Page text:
Procurement and use of state’s vehicles could be more reasonable

Toomas Mattson | 8/30/2016 | 2:00 PM

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TALLINN, 30 August 2016 – An audit carried out by the National Audit Office has indicated that the management of vehicles in state agencies could be made more reasonable by optimising the quantity of the vehicles, cross-using vehicles in the interests of efficiency (e.g. in areas of government) and save money by organising joint procurements, streamlining the regulation of the acquisition and use of the vehicles and using a common practice.

Existing vehicles are underused. At present, the vehicles are not being used as much as was planned when they were leased or acquired, i.e. the vehicles are leased even if their actual use is small, or lease payments are made for greater mileage than they actually record. This applied to approximately 70% of the vehicles inspected during the audit.

The National Audit Office is of the opinion that in order to guarantee that taxpayers’ money is used economically, it is important to carefully consider whether a vehicle is actually necessary and will get enough use before it is purchased.

The age of vehicles should depend on necessity. Although state agencies consider the economic life of vehicles to be 10 years, they replace them often (usually every 3-5 years) and therefore end up spending more money than they would by using the vehicle for a longer period of time. The National Audit Office finds that they should determine cases where the frequent replacement of vehicles and the incurring of higher costs is justified and where it would be possible and practical to use vehicles for longer.

Regulations need to be updated and harmonised. In order to guarantee that the state’s money is more economically used, the National Audit Office considers it necessary to establish a central standard for the acquisition of vehicles which, among other things, outlines the technical specifications of the vehicles required for the performance of the duties of a certain position (from ministers and state agency managers to state agency specialists). The regulation of the acquisition and use of the vehicles must also be reviewed and streamlined, and a common practice must be developed: principles for the acquisition and use of the vehicles in state agencies and standard forms of lease contracts should be established while also updating the Government regulations of 1997 which currently regulate the area and are obviously outdated.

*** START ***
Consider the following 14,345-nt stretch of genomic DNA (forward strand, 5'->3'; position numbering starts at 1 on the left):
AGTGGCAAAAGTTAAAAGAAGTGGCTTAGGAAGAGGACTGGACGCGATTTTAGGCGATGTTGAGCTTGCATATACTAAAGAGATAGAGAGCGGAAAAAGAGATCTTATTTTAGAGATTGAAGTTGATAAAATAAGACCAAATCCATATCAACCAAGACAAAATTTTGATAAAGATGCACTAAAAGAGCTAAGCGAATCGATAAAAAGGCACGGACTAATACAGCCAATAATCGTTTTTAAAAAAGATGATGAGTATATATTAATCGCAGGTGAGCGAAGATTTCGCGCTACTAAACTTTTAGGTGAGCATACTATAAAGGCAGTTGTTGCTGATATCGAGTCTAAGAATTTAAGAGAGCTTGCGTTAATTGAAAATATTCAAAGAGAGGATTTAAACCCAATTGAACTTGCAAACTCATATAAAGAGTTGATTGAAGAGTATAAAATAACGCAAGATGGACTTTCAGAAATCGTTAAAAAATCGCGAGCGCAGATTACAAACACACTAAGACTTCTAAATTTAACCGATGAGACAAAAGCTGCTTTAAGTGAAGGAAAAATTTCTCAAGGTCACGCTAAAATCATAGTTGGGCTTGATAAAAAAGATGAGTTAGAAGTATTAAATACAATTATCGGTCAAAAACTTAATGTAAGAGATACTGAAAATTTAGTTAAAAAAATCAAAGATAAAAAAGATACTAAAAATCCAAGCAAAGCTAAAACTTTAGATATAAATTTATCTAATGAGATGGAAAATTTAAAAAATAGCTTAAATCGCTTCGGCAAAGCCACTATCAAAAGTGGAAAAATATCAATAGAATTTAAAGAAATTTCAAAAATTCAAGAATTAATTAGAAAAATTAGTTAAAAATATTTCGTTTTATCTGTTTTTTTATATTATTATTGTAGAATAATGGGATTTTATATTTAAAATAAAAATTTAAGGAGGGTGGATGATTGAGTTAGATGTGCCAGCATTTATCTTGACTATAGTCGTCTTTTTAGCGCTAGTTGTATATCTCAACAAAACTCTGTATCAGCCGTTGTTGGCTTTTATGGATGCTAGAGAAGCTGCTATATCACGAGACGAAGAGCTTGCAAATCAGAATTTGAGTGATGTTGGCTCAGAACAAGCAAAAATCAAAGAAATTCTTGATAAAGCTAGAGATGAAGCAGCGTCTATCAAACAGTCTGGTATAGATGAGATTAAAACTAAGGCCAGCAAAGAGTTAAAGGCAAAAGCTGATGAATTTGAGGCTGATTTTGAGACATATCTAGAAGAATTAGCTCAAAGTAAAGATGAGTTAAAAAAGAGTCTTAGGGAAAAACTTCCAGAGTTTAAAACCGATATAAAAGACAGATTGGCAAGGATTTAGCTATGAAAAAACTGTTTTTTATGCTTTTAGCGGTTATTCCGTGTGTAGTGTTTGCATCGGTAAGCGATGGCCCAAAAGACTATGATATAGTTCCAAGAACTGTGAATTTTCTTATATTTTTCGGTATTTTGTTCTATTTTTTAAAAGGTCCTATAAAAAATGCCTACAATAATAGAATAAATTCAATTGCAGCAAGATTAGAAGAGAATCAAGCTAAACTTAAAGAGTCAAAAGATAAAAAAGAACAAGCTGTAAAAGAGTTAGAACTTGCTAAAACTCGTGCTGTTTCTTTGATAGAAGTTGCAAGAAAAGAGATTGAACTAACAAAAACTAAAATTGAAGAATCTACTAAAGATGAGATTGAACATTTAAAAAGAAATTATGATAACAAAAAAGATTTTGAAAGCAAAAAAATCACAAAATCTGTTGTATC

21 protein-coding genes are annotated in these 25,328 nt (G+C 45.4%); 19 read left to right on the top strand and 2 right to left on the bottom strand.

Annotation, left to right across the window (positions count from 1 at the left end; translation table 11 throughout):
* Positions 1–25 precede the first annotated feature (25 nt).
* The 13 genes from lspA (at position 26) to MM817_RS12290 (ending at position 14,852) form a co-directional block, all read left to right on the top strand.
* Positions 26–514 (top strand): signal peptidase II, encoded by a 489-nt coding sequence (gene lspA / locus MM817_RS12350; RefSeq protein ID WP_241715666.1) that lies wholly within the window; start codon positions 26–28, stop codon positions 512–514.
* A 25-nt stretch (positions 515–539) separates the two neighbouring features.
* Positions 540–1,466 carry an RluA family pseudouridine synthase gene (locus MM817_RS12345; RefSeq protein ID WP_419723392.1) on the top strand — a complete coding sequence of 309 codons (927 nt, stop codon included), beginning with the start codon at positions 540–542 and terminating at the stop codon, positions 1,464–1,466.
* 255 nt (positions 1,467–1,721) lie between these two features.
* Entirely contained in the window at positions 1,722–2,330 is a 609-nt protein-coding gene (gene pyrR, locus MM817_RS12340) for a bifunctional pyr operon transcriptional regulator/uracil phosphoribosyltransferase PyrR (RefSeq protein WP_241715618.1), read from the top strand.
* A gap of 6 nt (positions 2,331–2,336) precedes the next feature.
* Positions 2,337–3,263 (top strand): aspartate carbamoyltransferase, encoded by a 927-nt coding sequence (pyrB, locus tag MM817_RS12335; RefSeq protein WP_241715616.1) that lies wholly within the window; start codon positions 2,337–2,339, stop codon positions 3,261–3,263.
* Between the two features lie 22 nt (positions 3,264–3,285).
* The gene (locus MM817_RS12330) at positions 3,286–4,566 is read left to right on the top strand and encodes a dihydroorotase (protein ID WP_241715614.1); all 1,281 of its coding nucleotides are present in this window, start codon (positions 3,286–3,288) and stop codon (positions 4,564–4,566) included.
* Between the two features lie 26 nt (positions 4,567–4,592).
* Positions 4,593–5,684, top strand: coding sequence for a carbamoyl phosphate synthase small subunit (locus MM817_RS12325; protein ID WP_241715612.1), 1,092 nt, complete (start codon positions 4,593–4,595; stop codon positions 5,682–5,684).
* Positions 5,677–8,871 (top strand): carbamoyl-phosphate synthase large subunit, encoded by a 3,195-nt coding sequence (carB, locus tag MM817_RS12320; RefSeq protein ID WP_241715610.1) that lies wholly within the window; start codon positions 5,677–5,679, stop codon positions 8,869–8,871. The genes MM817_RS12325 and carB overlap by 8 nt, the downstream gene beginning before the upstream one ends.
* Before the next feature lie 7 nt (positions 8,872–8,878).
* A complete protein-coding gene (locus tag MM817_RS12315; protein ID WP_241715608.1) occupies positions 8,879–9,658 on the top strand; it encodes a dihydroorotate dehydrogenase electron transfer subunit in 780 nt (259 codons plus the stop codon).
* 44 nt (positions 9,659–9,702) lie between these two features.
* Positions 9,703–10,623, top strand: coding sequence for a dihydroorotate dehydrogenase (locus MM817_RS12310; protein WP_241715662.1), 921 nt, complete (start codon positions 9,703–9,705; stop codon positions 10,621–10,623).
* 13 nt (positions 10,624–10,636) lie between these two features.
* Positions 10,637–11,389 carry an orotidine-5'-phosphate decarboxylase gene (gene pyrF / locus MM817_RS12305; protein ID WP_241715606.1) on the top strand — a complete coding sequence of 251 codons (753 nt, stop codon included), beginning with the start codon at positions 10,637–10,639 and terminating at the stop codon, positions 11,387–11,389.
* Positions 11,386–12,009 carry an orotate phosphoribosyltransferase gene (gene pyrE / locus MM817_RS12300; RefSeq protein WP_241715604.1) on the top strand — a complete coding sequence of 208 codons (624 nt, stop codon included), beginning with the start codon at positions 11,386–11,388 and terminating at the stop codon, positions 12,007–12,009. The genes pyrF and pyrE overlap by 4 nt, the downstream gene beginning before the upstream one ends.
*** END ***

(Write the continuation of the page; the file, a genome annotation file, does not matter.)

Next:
Joint procurements would save money. The National Audit Office is of the opinion that every agency procuring vehicles individually may not be the most reasonable option, as the opportunity to save money that a joint procurement would provide is not being used, and neither is the opportunity to save money on the administrative costs related to the organisation of procurements. In the audit, the National Audit Office advises state agencies to procure vehicles centrally, where possible – for example, by gathering the necessary competence in the State Shared Service Centre and offering the service to areas of government. In such cases, the central procurement unit would have know-how that covers the organisational side of public procurements, complemented by the specific requests of agencies providing the best knowledge of their everyday needs. One of the roles of the central procurement unit as an expert outside of the ministries should be to find the common part of vehicle requests and eliminate any excessive technical requirements of the vehicles. At present, the technical specifications of the vehicles procured by state agencies differ considerably in the level of detail, starting from around 20 requirements and going up to almost 100, which are justified by the need to consider the specific requirements of the agency’s operations.

Financing the acquisition of vehicles from the state budget requires streamlining. The National Audit Office is of the opinion that a decision should be taken as to the financing model on which to base the leasing or purchase of vehicles. In both cases, the necessary funds must be planned in the state budget. At present, state agencies are undertaking commitments for the state in a manner that does not comply with state budget acts. The National Audit Office therefore finds that the Ministry of Finance must develop principles that allow state agencies to decide which financing model to use for the acquisition/use of vehicles and when to use it, and to justify these decisions.